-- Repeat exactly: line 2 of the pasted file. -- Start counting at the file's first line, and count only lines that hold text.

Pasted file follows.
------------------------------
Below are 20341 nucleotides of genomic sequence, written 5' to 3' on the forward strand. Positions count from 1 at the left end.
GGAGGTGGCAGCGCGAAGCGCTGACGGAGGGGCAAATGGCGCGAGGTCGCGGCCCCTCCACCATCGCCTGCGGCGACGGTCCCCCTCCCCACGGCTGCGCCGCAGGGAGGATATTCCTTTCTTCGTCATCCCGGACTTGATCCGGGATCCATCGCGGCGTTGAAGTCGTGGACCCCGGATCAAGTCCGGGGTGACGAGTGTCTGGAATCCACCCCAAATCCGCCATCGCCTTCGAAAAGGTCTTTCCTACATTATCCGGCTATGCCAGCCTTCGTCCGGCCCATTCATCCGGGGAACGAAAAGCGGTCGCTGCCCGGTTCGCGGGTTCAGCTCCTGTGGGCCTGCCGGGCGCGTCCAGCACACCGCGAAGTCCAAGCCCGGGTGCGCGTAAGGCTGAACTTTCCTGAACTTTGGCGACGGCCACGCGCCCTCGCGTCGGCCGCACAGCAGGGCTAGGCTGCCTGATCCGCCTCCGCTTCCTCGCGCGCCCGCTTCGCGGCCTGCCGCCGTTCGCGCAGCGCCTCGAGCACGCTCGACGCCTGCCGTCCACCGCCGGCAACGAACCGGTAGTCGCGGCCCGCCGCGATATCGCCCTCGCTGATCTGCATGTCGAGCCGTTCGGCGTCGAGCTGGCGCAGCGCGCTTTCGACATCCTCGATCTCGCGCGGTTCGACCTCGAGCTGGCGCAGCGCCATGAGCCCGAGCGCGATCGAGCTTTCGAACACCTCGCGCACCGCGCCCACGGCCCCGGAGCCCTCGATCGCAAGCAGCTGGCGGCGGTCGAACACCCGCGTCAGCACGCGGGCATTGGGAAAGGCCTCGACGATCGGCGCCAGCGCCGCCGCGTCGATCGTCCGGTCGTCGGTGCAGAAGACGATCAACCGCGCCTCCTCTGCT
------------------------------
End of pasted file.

GGAGGTGGCAGCGCGAAGCGCTGACGGAGGGGCAAATGGCGCGAGGTCGCGGCCCCTCCACCATCGCCTGCGGCGACGGTCCCCCTCCCCACGGCTGCGCCGCAGGGAGGATATTCCTTTCTTCGTCATCCCGGACTTGATCCGGGATCCATCGCGGCGTTGAAGTCGTGGACCCCGGATCAAGTCCGGGGTGACGAGTGTCTGGAATCCACCCCAAATCCGCCATCGCCTTCGAAAAGGTCTTTCCTACATTATCCGGCTATGCCAGCCTTCGTCCGGCCCATTCATCCGGGGAACGAAAAGCGGTCGCTGCCCGGTTCGCGGGTTCAGCTCCTGTGGGCCTGCCGGGCGCGTCCAGCACACCGCGAAGTCCAAGCCCGGGTGCGCGTAAGGCTGAACTTTCCTGAACTTTGGCGACGGCCACGCGCCCTCGCGTCGGCCGCACAGCAGGGCTAGGCTGCCTGATCCGCCTCCGCTTCCTCGCGCGCCCGCTTCGCGGCCTGCCGCCGTTCGCGCAGCGCCTCGAGCACGCTCGACGCCTGCCGTCCACCGCCGGCAACGAACCGGTAGTCGCGGCCCGCCGCGATATCGCCCTCGCTGATCTGCATGTCGAGCCGTTCGGCGTCGAGCTGGCGCAGCGCGCTTTCGACATCCTCGATCTCGCGCGGTTCGACCTCGAGCTGGCGCAGCGCCATGAGCCCGAGCGCGATCGAGCTTTCGAACACCTCGCGCACCGCGCCCACGGCCCCGGAGCCCTCGATCGCAAGCAGCTGGCGGCGGTCGAACACCCGCGTCAGCACGCGGGCATTGGGAAAGGCCTCGACGATCGGCGCCAGCGCCGCCGCGTCGATCGTCCGGTCGTCGGTGCAGAAGACGATCAACCGCGCCTCCTCTGCT